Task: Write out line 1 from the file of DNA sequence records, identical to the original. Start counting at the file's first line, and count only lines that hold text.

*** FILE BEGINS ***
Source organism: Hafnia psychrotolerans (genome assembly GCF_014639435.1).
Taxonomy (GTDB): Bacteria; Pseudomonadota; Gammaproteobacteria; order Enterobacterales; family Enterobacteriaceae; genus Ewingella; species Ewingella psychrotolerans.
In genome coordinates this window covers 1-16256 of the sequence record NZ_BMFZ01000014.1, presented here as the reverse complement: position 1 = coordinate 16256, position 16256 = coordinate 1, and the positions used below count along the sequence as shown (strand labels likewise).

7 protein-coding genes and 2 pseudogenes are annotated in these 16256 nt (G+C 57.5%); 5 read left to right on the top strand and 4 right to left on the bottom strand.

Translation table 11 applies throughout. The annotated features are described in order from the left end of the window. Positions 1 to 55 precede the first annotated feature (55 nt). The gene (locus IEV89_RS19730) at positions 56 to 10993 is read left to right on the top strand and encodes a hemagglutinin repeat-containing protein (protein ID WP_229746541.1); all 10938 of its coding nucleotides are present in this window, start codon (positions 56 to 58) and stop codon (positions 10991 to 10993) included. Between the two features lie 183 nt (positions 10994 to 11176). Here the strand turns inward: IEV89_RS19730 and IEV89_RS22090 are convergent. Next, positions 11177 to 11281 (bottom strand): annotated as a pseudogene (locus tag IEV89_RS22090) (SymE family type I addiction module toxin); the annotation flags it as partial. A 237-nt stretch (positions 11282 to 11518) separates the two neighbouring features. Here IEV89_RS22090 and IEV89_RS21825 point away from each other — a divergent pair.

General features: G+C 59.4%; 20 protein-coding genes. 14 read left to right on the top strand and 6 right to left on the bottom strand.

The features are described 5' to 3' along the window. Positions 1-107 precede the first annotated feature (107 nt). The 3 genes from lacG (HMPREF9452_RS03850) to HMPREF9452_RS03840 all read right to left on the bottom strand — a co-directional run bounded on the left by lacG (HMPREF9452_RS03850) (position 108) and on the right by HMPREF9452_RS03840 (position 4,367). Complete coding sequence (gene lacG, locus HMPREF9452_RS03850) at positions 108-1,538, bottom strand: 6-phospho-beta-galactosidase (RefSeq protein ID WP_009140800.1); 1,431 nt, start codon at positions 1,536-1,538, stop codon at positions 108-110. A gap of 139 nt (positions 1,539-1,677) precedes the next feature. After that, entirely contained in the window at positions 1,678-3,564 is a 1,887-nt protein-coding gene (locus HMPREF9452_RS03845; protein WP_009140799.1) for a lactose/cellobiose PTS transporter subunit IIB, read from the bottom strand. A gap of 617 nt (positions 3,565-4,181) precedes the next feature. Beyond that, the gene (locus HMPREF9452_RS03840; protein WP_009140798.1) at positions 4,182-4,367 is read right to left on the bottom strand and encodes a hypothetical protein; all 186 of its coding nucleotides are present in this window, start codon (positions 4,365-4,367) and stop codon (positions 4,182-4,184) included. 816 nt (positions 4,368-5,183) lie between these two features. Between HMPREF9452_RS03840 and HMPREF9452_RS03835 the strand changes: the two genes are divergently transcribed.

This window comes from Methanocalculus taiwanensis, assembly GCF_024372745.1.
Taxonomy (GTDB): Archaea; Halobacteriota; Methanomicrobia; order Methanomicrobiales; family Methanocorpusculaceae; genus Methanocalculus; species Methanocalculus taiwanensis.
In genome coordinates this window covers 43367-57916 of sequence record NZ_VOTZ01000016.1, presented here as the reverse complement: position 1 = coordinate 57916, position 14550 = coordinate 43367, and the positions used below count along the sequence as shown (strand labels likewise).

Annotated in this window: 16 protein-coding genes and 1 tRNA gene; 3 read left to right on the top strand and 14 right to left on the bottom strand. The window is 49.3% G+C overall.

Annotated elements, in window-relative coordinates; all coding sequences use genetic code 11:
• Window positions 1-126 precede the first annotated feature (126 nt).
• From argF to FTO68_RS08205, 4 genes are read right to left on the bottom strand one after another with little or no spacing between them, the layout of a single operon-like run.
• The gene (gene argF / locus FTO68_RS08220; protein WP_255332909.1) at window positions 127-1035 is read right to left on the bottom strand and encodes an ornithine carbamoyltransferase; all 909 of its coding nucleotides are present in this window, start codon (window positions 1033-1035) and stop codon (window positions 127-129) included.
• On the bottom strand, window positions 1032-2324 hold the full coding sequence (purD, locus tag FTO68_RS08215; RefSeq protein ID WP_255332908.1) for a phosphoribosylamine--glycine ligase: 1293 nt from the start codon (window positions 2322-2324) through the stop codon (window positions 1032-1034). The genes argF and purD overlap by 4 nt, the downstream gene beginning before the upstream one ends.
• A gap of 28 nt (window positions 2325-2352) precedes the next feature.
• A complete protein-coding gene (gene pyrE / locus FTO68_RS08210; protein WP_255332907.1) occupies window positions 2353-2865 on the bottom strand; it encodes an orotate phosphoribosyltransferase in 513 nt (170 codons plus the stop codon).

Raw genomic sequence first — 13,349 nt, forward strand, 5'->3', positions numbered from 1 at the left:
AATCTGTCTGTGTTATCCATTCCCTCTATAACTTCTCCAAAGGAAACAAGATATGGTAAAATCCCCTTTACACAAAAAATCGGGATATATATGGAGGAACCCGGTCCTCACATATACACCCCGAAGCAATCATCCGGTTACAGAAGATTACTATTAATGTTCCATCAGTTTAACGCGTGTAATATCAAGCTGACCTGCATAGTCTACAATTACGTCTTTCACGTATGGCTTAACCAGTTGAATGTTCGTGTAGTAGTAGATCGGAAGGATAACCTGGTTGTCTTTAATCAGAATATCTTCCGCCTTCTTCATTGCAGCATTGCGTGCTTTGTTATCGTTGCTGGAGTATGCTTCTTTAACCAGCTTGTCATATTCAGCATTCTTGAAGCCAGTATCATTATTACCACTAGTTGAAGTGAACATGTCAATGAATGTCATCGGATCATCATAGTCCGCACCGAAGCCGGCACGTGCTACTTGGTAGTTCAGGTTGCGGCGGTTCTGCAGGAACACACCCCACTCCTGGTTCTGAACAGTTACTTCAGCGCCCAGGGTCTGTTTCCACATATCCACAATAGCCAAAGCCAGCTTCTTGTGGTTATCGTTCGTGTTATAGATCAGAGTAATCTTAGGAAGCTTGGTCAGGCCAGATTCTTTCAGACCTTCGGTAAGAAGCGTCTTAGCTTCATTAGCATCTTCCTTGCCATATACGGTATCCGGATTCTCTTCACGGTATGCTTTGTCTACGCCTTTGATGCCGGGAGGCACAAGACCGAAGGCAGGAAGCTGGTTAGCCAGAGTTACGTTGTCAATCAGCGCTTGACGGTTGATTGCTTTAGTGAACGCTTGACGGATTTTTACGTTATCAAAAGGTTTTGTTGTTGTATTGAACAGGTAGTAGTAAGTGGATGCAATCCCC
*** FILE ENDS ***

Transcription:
Source organism: Hafnia psychrotolerans (genome assembly GCF_014639435.1).